Perceptual load affects spatial and nonspatial visual selection processes: An event-related brain potential study
ABSTRACT One major question toward understanding selective attention regards the efficiency of selection. One theory contends that this efficiency in vision is determined primarily by the perceptual load (PL) imposed by the relevant stimuli; if this load is high enough to fill attentional capacity, irrelevant stimuli will be excluded before they interfere with task performance, but if this load is lower the spare capacity will be directed automatically to the irrelevant information, which will then interfere with task performance. The current study attempts to test and extend this theory in order to understand better the role of PL by examining its effects on event-related brain potentials (ERPs), voltage fluctuations recorded at the scalp that reflect underlying cognitive operations. Stimuli were presented one at a time, and subjects were instructed to respond to rare deviant stimuli that appeared within a relevant stimulus channel and to ignore stimuli in an irrelevant channel, where channel was defined by either spatial (left, right) or nonspatial (red, blue) attributes in separate tasks. PL was manipulated by varying the similarity between the target/deviant and standard stimulus, and increases in PL were found to increase the magnitude of the relevant-irrelevant difference waveforms in both tasks at predicted temporal windows. These findings suggest that PL affects attentional selection that is tonically maintained across many experimental trials, and does so not only when selection is spatially based but also when it is based upon nonspatial cues.
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ABSTRACT: Research suggests that visual selective attention develops across childhood. However, there is relatively little understanding of the neurological changes that accompany this development, particularly in the context of adult theories of selective attention, such as N. Lavie's (1995) perceptual load theory of attention. This study examined visual selective attention across development from 7 years of age to adulthood. Specifically, the author examined if changes in processing as a function of selective attention are similarly influenced by perceptual load across development. Participants were asked to complete a task at either low or high perceptual load while processing of an unattended probe stimulus was examined using event related potentials. Similar to adults, children and teens showed reduced processing of the unattended stimulus as perceptual load increased at the P1 visual component. However, although there were no qualitative differences in changes in processing, there were quantitative differences, with shorter P1 latencies in teens and adults compared with children, suggesting increases in the speed of processing across development. In addition, younger children did not need as high a perceptual load to achieve the same difference in performance between low and high perceptual load as adults. Thus, this study demonstrates that although there are developmental changes in visual selective attention, the mechanisms by which visual selective attention is achieved in children may share similarities with adults.Developmental Psychology 06/2011; 47(5):1431-9. DOI:10.1037/a0024027 · 3.21 Impact Factor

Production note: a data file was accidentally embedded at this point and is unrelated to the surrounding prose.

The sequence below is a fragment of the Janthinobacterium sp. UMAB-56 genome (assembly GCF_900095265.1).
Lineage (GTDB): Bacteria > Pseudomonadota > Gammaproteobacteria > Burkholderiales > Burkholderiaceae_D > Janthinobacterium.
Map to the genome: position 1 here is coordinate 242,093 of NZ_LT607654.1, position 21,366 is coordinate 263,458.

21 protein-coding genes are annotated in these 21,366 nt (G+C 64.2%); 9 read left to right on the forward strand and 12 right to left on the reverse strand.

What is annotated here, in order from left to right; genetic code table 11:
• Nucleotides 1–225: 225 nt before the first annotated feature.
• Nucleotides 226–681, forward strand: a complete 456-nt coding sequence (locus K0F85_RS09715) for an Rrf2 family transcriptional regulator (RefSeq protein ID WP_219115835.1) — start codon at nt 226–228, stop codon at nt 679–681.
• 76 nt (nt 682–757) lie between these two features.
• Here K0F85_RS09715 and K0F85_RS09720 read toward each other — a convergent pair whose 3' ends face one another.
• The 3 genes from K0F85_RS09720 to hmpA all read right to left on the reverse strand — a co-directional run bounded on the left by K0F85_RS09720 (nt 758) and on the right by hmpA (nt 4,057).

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ABSTRACT: Converging electrophysiological and brain-imaging results show that sensory processing in V1 can be modulated by attention. In this study, we tested the prediction that this early filtering effect depends on the current affective state of the participant. We recorded visual evoked potentials (VEPs) to visual peripheral distractors while participants performed a demanding task at fixation, whose perceptual load was manipulated in a parametric fashion. Crucially, levels of negative affect were either increased or decreased independently of changes in perceptual load. Concurrent psychophysiological measurements and self-report scales confirmed that changes in emotional state were effective. In the control condition, ERP results showed that the C1 component generated in response to the exact same peripheral distractors systematically varied in amplitude with the amount of perceptual load imposed at fixation, being larger when perceptual load decreased. However, this early modulatory effect in V1 was disrupted when participants transiently experienced increased state anxiety, resulting in a decreased C1 amplitude even though task load at fixation remained low. These results suggest that early bottom-up processing in V1 is not only influenced by the amount of attention resources available, but also by the current internal state of the participant.NeuroImage 02/2012; 60(4):2365-78. DOI:10.1016/j.neuroimage.2012.02.007 · 6.13 Impact Factor
Biological psychology 03/2012; 91(2):325-7. DOI:10.1016/j.biopsycho.2012.03.013 · 3.47 Impact Factor